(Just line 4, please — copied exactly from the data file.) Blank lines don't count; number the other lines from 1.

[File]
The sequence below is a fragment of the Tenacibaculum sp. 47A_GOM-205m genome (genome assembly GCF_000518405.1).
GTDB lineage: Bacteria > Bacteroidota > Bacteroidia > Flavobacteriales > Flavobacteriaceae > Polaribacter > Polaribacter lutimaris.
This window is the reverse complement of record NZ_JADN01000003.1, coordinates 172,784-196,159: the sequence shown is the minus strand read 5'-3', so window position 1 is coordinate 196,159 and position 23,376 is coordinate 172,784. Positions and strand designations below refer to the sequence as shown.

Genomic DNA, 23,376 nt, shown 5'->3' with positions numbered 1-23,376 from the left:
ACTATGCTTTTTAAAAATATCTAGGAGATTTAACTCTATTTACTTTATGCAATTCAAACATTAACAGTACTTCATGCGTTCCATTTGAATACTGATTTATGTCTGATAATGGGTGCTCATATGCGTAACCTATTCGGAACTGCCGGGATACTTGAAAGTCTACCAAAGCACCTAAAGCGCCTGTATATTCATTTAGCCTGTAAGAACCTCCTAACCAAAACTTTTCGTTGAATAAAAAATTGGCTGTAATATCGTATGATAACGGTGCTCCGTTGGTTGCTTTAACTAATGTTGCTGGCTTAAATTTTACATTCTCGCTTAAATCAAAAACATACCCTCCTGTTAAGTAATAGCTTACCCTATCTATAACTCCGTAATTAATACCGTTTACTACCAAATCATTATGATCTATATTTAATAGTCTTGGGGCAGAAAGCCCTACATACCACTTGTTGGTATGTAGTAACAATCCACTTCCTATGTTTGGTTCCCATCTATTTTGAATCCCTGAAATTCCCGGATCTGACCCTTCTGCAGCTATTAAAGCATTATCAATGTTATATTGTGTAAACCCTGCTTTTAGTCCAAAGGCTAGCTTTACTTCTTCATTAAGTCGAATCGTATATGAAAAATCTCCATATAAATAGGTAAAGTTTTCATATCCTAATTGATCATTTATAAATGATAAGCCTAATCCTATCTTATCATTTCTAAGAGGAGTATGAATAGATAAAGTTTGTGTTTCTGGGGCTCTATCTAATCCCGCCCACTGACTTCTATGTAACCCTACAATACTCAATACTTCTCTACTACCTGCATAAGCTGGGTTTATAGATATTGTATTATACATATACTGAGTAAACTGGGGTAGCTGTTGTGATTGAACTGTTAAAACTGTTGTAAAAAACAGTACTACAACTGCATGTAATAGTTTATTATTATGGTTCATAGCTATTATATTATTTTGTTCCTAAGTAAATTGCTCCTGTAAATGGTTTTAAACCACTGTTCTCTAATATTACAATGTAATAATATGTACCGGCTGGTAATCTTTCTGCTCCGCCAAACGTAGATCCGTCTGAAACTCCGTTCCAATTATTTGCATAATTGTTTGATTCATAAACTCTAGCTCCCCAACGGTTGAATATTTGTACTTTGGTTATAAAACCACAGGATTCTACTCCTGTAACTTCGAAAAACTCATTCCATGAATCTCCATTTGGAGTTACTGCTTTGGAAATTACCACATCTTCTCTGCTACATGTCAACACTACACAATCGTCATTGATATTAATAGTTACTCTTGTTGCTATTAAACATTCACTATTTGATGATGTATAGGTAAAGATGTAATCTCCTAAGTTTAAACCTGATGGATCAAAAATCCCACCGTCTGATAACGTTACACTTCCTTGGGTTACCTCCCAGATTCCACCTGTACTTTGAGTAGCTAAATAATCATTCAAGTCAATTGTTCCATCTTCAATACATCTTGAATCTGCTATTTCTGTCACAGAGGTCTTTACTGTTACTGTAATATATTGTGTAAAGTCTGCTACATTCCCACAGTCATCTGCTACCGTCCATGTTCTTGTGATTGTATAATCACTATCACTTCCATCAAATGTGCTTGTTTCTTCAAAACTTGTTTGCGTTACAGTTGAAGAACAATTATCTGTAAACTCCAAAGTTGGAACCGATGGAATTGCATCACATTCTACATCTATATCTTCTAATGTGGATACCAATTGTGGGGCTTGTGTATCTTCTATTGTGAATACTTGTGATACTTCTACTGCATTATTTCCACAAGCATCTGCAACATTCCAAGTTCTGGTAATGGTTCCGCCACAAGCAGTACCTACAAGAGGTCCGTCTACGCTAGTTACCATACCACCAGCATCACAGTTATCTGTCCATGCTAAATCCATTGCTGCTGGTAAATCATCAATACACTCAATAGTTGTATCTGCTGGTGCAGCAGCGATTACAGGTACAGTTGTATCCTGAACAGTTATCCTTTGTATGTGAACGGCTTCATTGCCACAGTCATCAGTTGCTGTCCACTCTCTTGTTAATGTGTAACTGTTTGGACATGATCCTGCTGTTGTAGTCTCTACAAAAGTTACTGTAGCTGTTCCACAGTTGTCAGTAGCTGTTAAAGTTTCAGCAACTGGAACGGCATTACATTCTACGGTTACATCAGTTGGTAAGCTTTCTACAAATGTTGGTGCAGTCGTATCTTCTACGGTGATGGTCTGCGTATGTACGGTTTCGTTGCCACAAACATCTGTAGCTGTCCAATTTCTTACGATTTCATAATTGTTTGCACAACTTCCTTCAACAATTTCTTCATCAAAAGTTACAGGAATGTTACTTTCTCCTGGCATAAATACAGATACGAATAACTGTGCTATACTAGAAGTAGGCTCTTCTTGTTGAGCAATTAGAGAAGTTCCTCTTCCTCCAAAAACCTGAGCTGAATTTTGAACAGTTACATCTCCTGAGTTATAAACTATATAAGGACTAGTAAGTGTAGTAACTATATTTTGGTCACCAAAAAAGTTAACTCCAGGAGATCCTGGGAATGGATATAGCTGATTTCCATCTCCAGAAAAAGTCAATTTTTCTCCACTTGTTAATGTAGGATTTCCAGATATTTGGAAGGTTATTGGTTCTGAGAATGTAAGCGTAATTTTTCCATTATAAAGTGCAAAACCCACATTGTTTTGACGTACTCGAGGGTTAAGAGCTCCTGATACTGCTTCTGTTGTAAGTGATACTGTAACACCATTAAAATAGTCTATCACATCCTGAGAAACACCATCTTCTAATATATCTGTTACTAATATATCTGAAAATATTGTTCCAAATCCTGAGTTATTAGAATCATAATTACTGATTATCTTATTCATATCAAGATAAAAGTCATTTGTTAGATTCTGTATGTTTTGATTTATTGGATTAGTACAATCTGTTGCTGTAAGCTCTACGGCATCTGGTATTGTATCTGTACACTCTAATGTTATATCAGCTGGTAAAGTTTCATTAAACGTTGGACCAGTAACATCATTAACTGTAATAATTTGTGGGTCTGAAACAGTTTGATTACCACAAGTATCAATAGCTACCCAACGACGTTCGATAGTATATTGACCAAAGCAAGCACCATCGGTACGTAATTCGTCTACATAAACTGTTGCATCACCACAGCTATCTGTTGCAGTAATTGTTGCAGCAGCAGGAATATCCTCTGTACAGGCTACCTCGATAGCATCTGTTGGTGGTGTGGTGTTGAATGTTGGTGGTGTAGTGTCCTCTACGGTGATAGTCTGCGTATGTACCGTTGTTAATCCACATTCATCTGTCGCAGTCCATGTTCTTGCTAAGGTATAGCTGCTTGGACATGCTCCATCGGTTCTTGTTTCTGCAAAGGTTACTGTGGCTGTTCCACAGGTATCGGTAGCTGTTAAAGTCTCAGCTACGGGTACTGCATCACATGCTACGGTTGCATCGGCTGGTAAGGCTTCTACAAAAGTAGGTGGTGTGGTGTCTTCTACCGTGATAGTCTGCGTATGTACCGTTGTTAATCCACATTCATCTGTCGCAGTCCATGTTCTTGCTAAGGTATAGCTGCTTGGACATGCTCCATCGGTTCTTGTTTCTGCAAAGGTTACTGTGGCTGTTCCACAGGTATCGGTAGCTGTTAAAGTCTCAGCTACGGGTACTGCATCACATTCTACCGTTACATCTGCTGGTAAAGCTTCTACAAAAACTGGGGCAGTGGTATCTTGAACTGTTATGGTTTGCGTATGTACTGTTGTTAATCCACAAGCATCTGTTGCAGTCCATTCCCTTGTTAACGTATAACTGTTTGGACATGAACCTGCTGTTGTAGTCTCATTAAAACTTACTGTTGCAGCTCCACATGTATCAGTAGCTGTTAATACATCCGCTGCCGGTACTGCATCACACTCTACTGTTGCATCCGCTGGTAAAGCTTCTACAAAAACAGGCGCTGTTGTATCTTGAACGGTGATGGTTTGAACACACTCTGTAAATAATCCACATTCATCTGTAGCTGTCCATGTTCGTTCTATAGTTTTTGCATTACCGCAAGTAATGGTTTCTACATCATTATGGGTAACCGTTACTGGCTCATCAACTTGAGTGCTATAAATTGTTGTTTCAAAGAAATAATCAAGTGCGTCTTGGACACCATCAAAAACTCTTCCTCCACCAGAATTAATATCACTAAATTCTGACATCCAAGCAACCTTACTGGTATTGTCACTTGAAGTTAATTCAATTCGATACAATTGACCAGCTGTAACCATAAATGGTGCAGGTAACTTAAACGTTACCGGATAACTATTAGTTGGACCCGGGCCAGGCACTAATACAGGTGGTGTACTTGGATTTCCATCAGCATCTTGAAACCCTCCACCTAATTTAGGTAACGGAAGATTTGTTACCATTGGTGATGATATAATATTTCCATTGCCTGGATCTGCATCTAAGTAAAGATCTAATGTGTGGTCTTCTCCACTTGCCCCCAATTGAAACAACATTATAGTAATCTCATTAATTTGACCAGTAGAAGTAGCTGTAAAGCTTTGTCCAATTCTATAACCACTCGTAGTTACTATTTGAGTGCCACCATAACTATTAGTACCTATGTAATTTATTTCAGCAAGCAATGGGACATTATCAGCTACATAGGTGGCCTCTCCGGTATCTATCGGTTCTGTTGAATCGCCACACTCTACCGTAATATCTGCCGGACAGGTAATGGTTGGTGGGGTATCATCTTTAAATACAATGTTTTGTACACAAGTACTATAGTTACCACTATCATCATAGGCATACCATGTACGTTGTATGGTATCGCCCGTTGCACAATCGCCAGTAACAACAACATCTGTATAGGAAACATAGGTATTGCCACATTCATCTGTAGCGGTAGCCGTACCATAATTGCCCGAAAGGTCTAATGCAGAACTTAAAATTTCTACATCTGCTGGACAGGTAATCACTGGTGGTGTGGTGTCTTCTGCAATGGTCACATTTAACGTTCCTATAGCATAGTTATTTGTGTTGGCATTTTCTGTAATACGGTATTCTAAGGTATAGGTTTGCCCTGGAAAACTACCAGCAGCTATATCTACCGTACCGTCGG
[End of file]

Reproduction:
Genomic DNA, 23,376 nt, shown 5'->3' with positions numbered 1-23,376 from the left: